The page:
Coffee Rhetoric: Voted Least Likely To Matter

May 17, 2011

Voted Least Likely To Matter

This morning while scanning my Twitter timeline, I noticed folks getting up-in-arms about something relevant I hadn't figured out yet so I scrolled down further, attempting to piece events together myself... and now I wish I hadn't. I promised myself I wouldn't wax philosophical about any articles or studies undermining my right to co-exist with everyone else on earth, but the most recent quasi-scientific study published by Psychology Today's and penned by evolutionary psychologist Satoshi Kanazawa, whose shtick seems to be to promote racial and gender stereotypes - (the article has since been removed due to the furor and utter ridiculousness of the evidence presented, I presume)- got my mind working and my fingers itching to get it over with and type this entry... perhaps in an attempt to speculate why this man (an obvious misogynist and bigot), continues to get money to conduct such drivel.
I'm no expert on evolutionary psychology, but I assume if conducted critically sans: bias, motive, a mostly Euro-centric view of how the world should function, or an antiquated belief system; it's helpful with studying human behavior and allowing us to acquire a better understanding of the myriad of cultures. Most people seem to agree that Kanazawa is incompetent at conducting research effectively sans bias and of understanding and objectively reporting on race and gender matters. In 2006, The London School of Economics found itself under fire after Kanazawa wrote a paper reporting that Africa's ills were due to low IQ rather than disease and poverty... that Africans were less intelligent than people in wealthier countries, which explains without a shadow of a doubt, why many suffer. Satoshi Kanazawa seems to be trying to resurrect the racist pseudoscience of Eugenics, so his attacks on anything female and non-European seem par for the course. This time the man sought to prove why Black women are less attractive than women who are White, Asian, and Native American women via Psychology Today. This one set the interwebs on fire... bloggers, Tweeters, forums, discussion boards, other psychologists and Toure X on MSNBC (why'd they defer to him?) sounded off. Satoshi used little charts and graphs to surmise the following (among other things):
 "It is very interesting to note that, even though black women are objectively less physically attractive than other women, black women (and men) subjectively consider themselves to be far more physically attractive than others."  
"... For example, because they have existed much longer in human evolutionary history, Africans have more mutations in their genomes than other races.  And the mutation loads significantly decrease physical attractiveness (because physical attractiveness is a measure of genetic and developmental health).  But since both black women and black men have higher mutation loads, it cannot explain why only blackwomen are less physically attractive, while black men are, if anything, more attractive."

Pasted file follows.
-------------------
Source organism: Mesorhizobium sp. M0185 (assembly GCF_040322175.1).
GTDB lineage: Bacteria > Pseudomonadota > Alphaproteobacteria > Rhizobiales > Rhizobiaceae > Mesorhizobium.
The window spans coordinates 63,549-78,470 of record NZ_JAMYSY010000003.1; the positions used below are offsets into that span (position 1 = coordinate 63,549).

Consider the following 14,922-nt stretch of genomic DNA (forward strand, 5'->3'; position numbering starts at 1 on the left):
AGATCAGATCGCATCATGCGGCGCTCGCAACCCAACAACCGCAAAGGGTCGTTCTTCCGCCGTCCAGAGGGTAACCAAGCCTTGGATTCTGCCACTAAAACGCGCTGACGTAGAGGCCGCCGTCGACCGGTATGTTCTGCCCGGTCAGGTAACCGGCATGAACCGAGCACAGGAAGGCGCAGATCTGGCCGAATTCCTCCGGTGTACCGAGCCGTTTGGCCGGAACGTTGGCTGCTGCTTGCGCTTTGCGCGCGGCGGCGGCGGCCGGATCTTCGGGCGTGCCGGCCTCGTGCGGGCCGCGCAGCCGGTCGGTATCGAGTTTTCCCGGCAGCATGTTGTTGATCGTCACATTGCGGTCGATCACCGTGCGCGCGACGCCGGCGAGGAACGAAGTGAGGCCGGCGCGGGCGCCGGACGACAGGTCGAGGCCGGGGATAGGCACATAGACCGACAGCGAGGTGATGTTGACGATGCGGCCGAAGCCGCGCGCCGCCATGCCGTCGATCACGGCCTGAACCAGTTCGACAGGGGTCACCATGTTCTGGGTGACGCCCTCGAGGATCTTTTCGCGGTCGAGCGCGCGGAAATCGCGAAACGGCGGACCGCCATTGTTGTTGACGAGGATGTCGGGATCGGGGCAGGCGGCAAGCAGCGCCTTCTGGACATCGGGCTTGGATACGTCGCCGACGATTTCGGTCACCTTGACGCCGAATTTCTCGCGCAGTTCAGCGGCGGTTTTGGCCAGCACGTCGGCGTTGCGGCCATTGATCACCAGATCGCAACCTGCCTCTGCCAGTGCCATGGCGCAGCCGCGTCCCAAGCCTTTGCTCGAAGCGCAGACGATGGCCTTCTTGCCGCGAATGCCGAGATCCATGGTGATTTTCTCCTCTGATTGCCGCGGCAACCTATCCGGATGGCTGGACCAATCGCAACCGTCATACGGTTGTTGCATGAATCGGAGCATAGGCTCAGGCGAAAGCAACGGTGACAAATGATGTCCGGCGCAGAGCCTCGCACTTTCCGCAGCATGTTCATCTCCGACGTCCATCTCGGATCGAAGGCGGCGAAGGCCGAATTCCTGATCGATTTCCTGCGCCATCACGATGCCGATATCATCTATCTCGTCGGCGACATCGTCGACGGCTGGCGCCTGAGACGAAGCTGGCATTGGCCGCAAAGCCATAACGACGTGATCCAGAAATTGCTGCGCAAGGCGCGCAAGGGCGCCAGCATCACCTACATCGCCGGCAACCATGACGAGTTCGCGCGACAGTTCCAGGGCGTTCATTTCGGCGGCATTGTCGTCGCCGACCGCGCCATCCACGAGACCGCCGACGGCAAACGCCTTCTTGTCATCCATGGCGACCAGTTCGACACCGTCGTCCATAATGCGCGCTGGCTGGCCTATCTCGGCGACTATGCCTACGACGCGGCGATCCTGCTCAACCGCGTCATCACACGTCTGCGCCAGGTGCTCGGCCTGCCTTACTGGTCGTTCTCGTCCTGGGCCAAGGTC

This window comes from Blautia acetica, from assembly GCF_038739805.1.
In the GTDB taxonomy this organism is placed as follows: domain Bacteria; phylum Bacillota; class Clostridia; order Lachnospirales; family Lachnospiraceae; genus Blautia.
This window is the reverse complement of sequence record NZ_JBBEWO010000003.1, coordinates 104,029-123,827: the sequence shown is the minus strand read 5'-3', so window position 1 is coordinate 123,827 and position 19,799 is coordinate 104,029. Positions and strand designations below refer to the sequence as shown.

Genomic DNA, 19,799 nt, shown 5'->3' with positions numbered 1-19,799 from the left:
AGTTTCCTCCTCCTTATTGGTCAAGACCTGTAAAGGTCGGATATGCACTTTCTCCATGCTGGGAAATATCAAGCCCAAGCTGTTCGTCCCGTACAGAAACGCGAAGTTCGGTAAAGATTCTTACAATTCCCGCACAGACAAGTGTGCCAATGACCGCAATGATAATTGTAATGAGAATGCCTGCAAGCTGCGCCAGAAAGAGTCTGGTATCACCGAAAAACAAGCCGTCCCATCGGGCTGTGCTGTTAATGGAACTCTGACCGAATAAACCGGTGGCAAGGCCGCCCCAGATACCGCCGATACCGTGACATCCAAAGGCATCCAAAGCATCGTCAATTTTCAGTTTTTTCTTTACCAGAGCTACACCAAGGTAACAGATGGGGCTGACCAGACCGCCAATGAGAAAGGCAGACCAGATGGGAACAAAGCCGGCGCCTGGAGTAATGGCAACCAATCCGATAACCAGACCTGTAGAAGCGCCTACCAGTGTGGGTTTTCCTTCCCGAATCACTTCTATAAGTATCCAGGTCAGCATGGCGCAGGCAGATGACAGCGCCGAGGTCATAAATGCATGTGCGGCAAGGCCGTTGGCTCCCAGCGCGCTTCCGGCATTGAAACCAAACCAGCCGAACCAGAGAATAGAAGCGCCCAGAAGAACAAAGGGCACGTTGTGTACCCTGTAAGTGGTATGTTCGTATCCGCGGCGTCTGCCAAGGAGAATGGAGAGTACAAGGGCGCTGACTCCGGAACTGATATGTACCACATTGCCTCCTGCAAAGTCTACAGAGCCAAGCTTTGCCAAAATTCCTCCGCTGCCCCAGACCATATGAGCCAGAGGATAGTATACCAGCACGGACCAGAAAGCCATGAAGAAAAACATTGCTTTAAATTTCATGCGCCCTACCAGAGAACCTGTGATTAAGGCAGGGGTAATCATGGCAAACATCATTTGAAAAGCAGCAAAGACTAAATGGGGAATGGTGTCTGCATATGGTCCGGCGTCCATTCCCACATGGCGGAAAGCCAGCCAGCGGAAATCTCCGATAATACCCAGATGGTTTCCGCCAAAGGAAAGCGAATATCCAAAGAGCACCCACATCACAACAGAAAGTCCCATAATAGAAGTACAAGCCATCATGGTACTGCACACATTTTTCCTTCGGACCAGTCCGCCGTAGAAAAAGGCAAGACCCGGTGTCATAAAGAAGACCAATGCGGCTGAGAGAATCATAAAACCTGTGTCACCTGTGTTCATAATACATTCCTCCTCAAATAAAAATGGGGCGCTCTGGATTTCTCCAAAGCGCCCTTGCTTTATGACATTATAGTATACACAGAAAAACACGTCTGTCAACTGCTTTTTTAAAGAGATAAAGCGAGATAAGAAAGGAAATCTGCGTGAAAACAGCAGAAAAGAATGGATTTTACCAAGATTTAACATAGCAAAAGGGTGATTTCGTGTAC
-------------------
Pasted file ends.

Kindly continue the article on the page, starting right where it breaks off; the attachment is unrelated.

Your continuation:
So forth and so on it goes. Apparently we're unattractive, mannish about the face, and are in denial about it, because we're somehow deluding ourselves into thinking we're anything but ugly.
Initially I was agitated and weighed in on Twitter and Facebook (the link on my wall generated some interesting comments, all varying degrees of outrage (funny, awe-struck, and angry). But realizing Kanazawa's propensity towards racist and partial research, my irritation subsided. I became more annoyed at Psychology Today for removing the article without explanation. As if they never made the decision to post it for all to read and get hyper over, to begin with (many people on comment boards questioned whether the article even existed). And while many well-intentioned men (mostly our brethren) suggested that there was an overreaction amongst the Black female masses, regaled us with compliments to placate our ire, then patronizingly (in just a few instances) advised Black women to "just ignore" the study for its obvious nonsensical findings, I think it's important to get to the root of why Black women continue to take a beating in the media as of late. Most of us are not seeking to have our looks validated ... I don't believe that is what incited many of us to sing a chorus of jeers, but rather, we're looking to be taken seriously and not marginalized as if we aren't relevant in the grand scheme of the landscape. Just like Black men are justified in feeling the same way about infractions against them, their livelihood, and very being. 
One commenter on a blog post regarding Psychology Today-gate said it best when she opined: "Its like black women have caught a case of the “leasts” ... Least likely to be married... Least likely to be taken seriously... Least likely to to NOT have AIDS …and now least likely to be even remotely cute..."
Even Black run blogs have gotten in on the action penning foolish articles about why we're supposedly losing to why we should covet or even care about Kate Middleton's induction via marriage, into The British Monarchy 
The dead horse has been exhumed and kicked repeatedly, making it an old and boring topic.. yes... but it's still annoying. If there's an issue or national crisis, Black women and people of color as a whole are always worked into random, negative equations whether we like it, did nothing to warrant negative press, or not. When does it eventually stop?
Read the Google Cached "study" here